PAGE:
Manslaughter guilty plea entered in 1991 shooting

Va. man had won appeal because of prosecutor `zeal'

Howard County

January 30, 2003|By Lisa Goldberg | Lisa Goldberg,SUN STAFF

A Virginia man accused of fatally shooting his cousin in a Jessup hotel room in 1991 pleaded guilty to a single count of manslaughter yesterday - more than six years after his original murder conviction was overturned by appellate judges who said his right to a fair trial was compromised by a prosecutor's "zeal."

Adel George Hagez, 54, who lives in the Richmond area, entered the plea as part of a deal with prosecutors, who agreed to reduce the charge against him from first-degree murder to voluntary manslaughter.

"It was a life decision to put this behind him and move forward with the hope that any period of incarceration will be brief," Hagez's lawyer, Joseph Murtha, said after yesterday's hearing. Hagez's case was delayed for several years while one of his former lawyers unsuccessfully argued that a retrial would violate his constitutional protection against being tried for the same crime twice.

"He wanted to resolve this with some certainty that he would be able to, God willing, be a free man in the future," Murtha said.

Laws in place at the time of Riad Hijaz's death June 22, 1991, would make Hagez eligible for parole after serving one-fourth of his sentence, court officials said. Hagez served nearly 38 months of a life sentence before his first-degree murder conviction in 1993 was reversed - more than 25 percent of the 10-year maximum penalty for a manslaughter conviction.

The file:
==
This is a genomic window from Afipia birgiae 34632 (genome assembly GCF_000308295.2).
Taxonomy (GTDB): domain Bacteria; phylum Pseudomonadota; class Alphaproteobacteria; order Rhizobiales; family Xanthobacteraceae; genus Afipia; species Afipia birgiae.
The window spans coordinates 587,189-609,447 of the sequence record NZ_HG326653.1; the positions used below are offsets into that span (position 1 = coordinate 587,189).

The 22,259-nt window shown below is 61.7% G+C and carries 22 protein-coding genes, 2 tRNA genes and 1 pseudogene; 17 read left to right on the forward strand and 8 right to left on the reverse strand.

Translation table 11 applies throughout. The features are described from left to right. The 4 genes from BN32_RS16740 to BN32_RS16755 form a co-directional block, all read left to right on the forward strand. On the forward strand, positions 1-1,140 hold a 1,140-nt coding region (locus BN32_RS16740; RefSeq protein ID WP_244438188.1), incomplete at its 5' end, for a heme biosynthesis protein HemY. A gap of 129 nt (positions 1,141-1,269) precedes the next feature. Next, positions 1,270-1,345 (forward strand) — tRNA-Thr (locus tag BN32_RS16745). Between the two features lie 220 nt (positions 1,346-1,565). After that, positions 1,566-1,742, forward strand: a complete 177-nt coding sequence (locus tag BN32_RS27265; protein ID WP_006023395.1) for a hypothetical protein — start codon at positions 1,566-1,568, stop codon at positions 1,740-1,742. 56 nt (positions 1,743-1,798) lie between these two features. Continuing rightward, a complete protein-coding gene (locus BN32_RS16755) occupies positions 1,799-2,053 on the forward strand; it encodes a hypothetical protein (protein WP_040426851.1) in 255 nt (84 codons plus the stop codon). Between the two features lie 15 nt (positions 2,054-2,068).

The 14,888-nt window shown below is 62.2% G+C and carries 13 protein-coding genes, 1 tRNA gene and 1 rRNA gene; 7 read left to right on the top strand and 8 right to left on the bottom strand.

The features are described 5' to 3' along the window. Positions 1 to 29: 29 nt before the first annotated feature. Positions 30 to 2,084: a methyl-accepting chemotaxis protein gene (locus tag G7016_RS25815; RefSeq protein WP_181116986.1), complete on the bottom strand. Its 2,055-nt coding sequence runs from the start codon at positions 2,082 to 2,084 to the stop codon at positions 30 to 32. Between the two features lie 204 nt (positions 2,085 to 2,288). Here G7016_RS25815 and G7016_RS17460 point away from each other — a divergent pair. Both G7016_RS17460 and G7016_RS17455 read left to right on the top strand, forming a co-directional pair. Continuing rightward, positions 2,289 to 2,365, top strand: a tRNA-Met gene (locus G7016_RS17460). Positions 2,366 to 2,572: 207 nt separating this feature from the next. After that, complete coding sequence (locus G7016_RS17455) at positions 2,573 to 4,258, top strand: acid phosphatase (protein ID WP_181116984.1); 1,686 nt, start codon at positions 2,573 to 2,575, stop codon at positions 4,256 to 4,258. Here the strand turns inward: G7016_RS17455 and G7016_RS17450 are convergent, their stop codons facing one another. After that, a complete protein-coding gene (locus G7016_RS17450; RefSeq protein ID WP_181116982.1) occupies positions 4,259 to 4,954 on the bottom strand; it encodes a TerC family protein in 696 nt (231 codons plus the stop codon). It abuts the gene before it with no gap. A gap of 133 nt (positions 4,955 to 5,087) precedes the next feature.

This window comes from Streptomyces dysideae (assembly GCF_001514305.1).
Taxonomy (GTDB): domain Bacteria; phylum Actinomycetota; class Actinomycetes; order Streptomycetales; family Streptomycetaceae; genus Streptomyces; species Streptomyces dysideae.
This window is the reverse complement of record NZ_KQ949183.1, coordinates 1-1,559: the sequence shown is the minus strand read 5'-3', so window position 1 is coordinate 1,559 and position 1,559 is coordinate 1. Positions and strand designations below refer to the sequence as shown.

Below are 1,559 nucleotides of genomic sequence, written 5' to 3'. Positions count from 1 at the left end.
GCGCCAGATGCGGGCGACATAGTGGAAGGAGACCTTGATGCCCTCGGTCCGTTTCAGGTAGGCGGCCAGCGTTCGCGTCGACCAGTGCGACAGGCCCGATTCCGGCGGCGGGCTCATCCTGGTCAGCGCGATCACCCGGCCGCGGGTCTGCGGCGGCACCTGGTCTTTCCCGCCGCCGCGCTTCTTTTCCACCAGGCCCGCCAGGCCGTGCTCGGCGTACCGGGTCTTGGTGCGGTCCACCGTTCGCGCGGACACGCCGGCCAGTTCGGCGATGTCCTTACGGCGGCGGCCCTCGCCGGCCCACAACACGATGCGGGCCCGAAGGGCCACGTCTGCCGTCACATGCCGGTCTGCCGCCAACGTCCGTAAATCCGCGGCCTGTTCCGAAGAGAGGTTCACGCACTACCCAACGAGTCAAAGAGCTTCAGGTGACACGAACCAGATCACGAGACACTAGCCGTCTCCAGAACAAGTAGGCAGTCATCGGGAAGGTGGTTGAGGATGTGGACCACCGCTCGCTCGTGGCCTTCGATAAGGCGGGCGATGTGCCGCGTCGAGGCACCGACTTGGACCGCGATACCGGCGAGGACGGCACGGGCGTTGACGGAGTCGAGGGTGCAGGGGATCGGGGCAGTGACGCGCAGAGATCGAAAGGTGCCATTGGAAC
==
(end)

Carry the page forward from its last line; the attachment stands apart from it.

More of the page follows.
Howard Circuit Judge Lenore R. Gelfman revoked Hagez's $200,000 bond after the plea despite a request that he remain free until his sentencing May 2.

Hagez, who was released from prison in July 1996 and owns a restaurant in Norfolk, Va., reported regularly to a probation agent while awaiting a second trial and showed for his court appearances, Murtha said. He also gave Gelfman letters from the mayors of Norfolk and Portsmouth, Va., vouching for Hagez's "high moral character."

"This is the light at the end of the tunnel," Murtha told Gelfman. "He understands what his responsibilities are."

Yesterday's plea marks a final chapter in a case marked by delays and intrigue. Hagez's then ex-wife, Virginia, had come to Howard County to run a food stand at the Columbia Fair and was staying at the Jessup Holiday Inn, prosecutor Danielle Duclaux said.

She told investigators that she had called Hijaz to her room to help her with something, left to pay a bill and found him lying in the room when she returned, Duclaux said; he had been shot six times. But witnesses told investigators that they heard a woman yell "No, no" just before shots were fired.

Virginia Hagez provided investigators with a possible motive - though she insisted that nothing was going on between her and Hijaz - and pointed them to the parking lot in Montgomery County where officers found a revolver and spent cartridges in a car registered to Adel Hagez's address, according to court files. His fingerprint and Hijaz's blood were on the gun, Duclaux said.

But the Hagezes remarried four days before the 1993 trial. Virginia Hagez tried to invoke spousal privilege, but a judge said prosecutors could question her. The appellate court took issue with the way prosecutor Christine Gage, who has since left the state's attorney's office, questioned her on the witness stand and referred to her silence in closing arguments.

Yesterday, Duclaux said the fact that the Hagezes were "lawfully remarried" was a consideration in the state's decision to amend the indictment to manslaughter.

Riad Hijaz's ex-wife, Connie Hijaz, said yesterday that "it just doesn't seem right" that Hagez has been free for so long and was given a chance to plead to a reduced charge.

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